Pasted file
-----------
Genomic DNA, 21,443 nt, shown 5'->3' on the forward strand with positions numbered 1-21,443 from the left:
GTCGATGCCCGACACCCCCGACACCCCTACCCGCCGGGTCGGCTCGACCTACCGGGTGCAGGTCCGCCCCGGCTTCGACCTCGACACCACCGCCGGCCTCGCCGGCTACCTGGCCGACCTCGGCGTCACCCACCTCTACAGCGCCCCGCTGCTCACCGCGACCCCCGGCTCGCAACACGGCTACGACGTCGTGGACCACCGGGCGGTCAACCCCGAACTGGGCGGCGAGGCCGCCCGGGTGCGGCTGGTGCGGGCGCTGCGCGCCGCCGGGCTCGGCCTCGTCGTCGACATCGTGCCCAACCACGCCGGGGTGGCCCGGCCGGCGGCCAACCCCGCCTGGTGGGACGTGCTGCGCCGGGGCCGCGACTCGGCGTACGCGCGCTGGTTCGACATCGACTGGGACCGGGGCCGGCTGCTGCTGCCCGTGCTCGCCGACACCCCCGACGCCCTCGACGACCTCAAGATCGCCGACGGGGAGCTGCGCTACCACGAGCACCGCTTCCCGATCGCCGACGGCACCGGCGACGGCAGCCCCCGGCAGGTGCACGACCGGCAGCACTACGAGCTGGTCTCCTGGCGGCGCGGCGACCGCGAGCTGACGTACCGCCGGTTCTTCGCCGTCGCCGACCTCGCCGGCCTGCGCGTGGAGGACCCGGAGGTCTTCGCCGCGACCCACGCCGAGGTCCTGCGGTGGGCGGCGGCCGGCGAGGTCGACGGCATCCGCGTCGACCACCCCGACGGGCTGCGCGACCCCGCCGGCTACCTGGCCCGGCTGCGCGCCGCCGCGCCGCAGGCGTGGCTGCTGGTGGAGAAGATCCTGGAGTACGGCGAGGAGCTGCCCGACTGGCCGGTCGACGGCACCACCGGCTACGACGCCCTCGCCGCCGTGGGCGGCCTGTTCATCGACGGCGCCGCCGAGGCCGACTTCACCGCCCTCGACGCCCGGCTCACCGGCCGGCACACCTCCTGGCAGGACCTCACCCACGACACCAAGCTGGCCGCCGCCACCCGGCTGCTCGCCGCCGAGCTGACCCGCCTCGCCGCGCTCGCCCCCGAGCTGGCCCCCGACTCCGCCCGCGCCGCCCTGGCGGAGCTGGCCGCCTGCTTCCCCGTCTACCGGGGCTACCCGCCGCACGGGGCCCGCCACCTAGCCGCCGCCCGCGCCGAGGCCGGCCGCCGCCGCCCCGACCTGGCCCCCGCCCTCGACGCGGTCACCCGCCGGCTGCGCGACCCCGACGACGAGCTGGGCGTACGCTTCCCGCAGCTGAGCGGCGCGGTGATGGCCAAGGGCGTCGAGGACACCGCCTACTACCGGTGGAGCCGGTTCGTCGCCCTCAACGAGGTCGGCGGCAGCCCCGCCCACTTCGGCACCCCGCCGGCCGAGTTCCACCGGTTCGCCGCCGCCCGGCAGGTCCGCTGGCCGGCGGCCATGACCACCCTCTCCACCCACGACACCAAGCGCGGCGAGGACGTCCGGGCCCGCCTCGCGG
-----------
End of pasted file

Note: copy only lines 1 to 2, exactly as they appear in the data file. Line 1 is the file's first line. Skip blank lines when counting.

Genomic DNA, 21,443 nt, shown 5'->3' on the forward strand with positions numbered 1-21,443 from the left:
GTCGATGCCCGACACCCCCGACACCCCTACCCGCCGGGTCGGCTCGACCTACCGGGTGCAGGTCCGCCCCGGCTTCGACCTCGACACCACCGCCGGCCTCGCCGGCTACCTGGCCGACCTCGGCGTCACCCACCTCTACAGCGCCCCGCTGCTCACCGCGACCCCCGGCTCGCAACACGGCTACGACGTCGTGGACCACCGGGCGGTCAACCCCGAACTGGGCGGCGAGGCCGCCCGGGTGCGGCTGGTGCGGGCGCTGCGCGCCGCCGGGCTCGGCCTCGTCGTCGACATCGTGCCCAACCACGCCGGGGTGGCCCGGCCGGCGGCCAACCCCGCCTGGTGGGACGTGCTGCGCCGGGGCCGCGACTCGGCGTACGCGCGCTGGTTCGACATCGACTGGGACCGGGGCCGGCTGCTGCTGCCCGTGCTCGCCGACACCCCCGACGCCCTCGACGACCTCAAGATCGCCGACGGGGAGCTGCGCTACCACGAGCACCGCTTCCCGATCGCCGACGGCACCGGCGACGGCAGCCCCCGGCAGGTGCACGACCGGCAGCACTACGAGCTGGTCTCCTGGCGGCGCGGCGACCGCGAGCTGACGTACCGCCGGTTCTTCGCCGTCGCCGACCTCGCCGGCCTGCGCGTGGAGGACCCGGAGGTCTTCGCCGCGACCCACGCCGAGGTCCTGCGGTGGGCGGCGGCCGGCGAGGTCGACGGCATCCGCGTCGACCACCCCGACGGGCTGCGCGACCCCGCCGGCTACCTGGCCCGGCTGCGCGCCGCCGCGCCGCAGGCGTGGCTGCTGGTGGAGAAGATCCTGGAGTACGGCGAGGAGCTGCCCGACTGGCCGGTCGACGGCACCACCGGCTACGACGCCCTCGCCGCCGTGGGCGGCCTGTTCATCGACGGCGCCGCCGAGGCCGACTTCACCGCCCTCGACGCCCGGCTCACCGGCCGGCACACCTCCTGGCAGGACCTCACCCACGACACCAAGCTGGCCGCCGCCACCCGGCTGCTCGCCGCCGAGCTGACCCGCCTCGCCGCGCTCGCCCCCGAGCTGGCCCCCGACTCCGCCCGCGCCGCCCTGGCGGAGCTGGCCGCCTGCTTCCCCGTCTACCGGGGCTACCCGCCGCACGGGGCCCGCCACCTAGCCGCCGCCCGCGCCGAGGCCGGCCGCCGCCGCCCCGACCTGGCCCCCGCCCTCGACGCGGTCACCCGCCGGCTGCGCGACCCCGACGACGAGCTGGGCGTACGCTTCCCGCAGCTGAGCGGCGCGGTGATGGCCAAGGGCGTCGAGGACACCGCCTACTACCGGTGGAGCCGGTTCGTCGCCCTCAACGAGGTCGGCGGCAGCCCCGCCCACTTCGGCACCCCGCCGGCCGAGTTCCACCGGTTCGCCGCCGCCCGGCAGGTCCGCTGGCCGGCGGCCATGACCACCCTCTCCACCCACGACACCAAGCGCGGCGAGGACGTCCGGGCCCGCCTCGCGG